Pawnshops are regulated by the state, and the amount of interest they can charge is limited to 3 percent, for a maximum of 90 days, plus setup fees, unless a loan is extended. After 90 days, an item can be sold if it hasn’t been reclaimed and the loan repaid.
If the customers are a few days over, Tony Hargrove and Maxwell, both longtime employees, are forgiving and not quick to put the item up for sale. That’s earned them praise and a loyal following. “It’s a family place,” Charlie says. “They’re always willing to help.”
Sometimes it’s not. A Graham man who’d lost his heavy-equipment-operator’s job in Enumclaw came into the shop to pawn a rifle scope, binoculars, wedding ring and other items with a retail value of $700. The best he could get was $100.
Although the man begged, Maxwell shook his head, telling him they had to buy items at a low-enough price to still make a profit.
“How can you guys sleep at night?” asked the man, who left in anger.
Although customers who want more for their goods occasionally criticize Maxwell and Hargrove, they say the business is a community service. Hargrove even plays uncle to a generation of kids who visit the shop. He pulls peppermint candy from their ears and keeps a dish on the counter. A champion kick-boxer who’s adept at handling any customer, Hargrove sees it this way:
“They help us and we help them.”
It’s not much different at Yuppie Pawn in Kirkland, a pirate ship of toys for rich boys who also have fallen on hard times. A builder brought in his collection of weapons, including a semi-automatic rifle so high-tech the Terminator could have used it.
In a red building tucked behind a bank, the shop is packed with priceless trinkets: lacquered humidors for keeping cigars, bottles of vintage Champagne and signed photos of sports stars.
“Our economy is so bad the only thing I’m taking now are motorcycles, Rolexes, gold, DVDs, snowmobiles, some original art, jet skis, some cars. Things unique enough we can sell for a low price,” says owner Brian Lurie, who started Yuppie Pawn in 1992 after his real-estate ventures stopped making money.
“I don’t want your laptops, your generators . . . We only take two out of 10 things that walk in the door.”
Like the sleek HK 223-caliber rifle once owned by a real-estate developer who needed cash. “I don’t know what you use this for,” he says, taking the rifle from a vault where he keeps it. “Home defense?”
“This past year’s volume of items for sale and the volume of dollars we’re taking out is so much bigger than before,” he says, attributing his store’s success to the cost of gas, the rise in interest rates and those people who still can afford to shop but want a bargain.
Lurie knows firsthand that “when you’re making a lot of money you live big.” But when hard times come, you’ve got a mortgage to pay like anyone else.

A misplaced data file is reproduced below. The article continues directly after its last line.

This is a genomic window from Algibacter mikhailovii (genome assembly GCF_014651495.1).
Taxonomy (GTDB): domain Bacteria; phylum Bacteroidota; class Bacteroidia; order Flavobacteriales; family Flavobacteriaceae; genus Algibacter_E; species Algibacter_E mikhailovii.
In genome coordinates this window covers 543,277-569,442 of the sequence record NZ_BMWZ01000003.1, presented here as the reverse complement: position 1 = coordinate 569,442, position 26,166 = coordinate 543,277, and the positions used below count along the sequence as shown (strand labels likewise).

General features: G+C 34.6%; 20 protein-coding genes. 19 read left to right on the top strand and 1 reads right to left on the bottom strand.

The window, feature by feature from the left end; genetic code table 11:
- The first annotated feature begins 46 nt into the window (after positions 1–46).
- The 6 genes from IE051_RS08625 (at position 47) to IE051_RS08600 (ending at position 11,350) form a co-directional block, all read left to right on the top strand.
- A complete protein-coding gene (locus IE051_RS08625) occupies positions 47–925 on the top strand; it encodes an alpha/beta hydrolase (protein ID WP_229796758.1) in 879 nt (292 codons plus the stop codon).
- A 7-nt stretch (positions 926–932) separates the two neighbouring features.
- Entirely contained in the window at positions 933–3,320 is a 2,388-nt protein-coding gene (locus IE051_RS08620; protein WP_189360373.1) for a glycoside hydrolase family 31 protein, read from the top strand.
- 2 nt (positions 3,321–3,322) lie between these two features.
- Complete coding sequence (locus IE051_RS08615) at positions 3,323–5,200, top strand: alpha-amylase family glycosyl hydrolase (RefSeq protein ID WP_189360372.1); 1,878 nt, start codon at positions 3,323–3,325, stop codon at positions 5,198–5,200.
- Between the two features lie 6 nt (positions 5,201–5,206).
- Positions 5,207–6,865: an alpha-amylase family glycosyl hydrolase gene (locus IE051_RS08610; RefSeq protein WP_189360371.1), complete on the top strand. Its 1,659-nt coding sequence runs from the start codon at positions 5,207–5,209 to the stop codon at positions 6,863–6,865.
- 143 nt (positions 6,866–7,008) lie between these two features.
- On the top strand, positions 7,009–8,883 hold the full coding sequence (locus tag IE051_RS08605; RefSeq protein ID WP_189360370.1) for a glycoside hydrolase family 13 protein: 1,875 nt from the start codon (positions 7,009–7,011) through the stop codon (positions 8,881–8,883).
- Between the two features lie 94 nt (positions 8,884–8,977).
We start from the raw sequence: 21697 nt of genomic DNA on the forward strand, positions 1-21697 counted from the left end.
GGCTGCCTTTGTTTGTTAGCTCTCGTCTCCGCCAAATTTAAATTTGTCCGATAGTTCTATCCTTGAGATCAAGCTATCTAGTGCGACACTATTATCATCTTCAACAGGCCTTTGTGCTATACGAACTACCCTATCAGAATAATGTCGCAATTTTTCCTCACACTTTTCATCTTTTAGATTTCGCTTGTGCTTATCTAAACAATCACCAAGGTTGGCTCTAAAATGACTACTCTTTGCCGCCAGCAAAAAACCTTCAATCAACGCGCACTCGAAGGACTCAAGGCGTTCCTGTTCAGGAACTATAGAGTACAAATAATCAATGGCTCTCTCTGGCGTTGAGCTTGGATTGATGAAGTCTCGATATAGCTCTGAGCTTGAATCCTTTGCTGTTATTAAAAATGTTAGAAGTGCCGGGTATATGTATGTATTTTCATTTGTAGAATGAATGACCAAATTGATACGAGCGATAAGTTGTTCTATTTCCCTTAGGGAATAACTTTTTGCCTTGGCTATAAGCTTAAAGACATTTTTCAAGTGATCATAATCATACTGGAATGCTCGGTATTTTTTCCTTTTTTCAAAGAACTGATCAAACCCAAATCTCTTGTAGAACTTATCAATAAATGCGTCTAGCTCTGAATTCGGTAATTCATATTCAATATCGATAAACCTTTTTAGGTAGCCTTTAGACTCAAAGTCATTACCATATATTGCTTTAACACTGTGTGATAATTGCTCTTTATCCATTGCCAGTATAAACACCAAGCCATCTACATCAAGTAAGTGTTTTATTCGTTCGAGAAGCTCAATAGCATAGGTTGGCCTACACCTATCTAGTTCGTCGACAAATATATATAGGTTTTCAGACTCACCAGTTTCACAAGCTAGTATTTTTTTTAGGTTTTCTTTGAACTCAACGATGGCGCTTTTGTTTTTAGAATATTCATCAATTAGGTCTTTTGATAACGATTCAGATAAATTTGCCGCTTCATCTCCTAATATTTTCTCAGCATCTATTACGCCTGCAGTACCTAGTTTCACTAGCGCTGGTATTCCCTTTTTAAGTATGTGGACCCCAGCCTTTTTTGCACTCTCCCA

In hard times, it all comes down to sacrificing even very personal items.
THE GOLD NECKLACES
At Kent Jewelry & Loan, Colleen O’Neil pulls a handful of broken gold necklaces out of a brown sack. Frank Buell, Nick Buell’s son, weighs them carefully. Gold is selling high right now, so many in need are cleaning out their jewelry boxes or even bringing in old gold dental crowns to sell.
O’Neil, who was laid off from her job with the city of Seattle, didn’t have the money to fill her tank with gas to go to job interviews.
“It was my son’s idea to take this stuff to a pawnshop,” she says. She leaves with $80, having sold jewelry she hadn’t worn in years.
“She’s a prime example of the people we’re seeing now,” Nick Buell says. “Lots of upper-middle-class people who are short 50 or 60 bucks.”
THE AMETHYST RING
The boxes are packed in Suzanne Lorimer’s drafty Federal Way home. She says she’s eager to leave and head back to California to move in with a friend until she can find a job and get back on her feet.
A year ago, a complicated illness cost Lorimer her job as a paralegal. It was impossible to both work and go to all the doctor appointments for her chronic joint problems. Many surgeries later, she remains unemployed. Lorimer, 45, quickly went through her savings, sold her stocks and eventually was unable to pay the heating bill at her rental house. When the owner wanted to raise the rent, it was more than Lorimer could bear. She gave her notice. And she’s been selling as much as she can to raise cash to move.
“A friend once gave me a Coach purse,” she says. “I sold it for $50. I needed gas to take my son to school. What else could I do?”
She sold the family’s heirloom piano, but her mother bought it back for her. “I’m trying to hang on to that.”
The amethyst ring Lorimer listed on craigslist.com was given to her by her grandmother almost 30 years ago. “I remember hearing stories of the family and the things they had to do and sacrifices they had to make, like not being able to buy a new pair of shoes and always having to get secondhand things during the Depression.
“If anyone would understand my having to sell this ring, my grandmother would.”
THE BABY’S HIGH CHAIR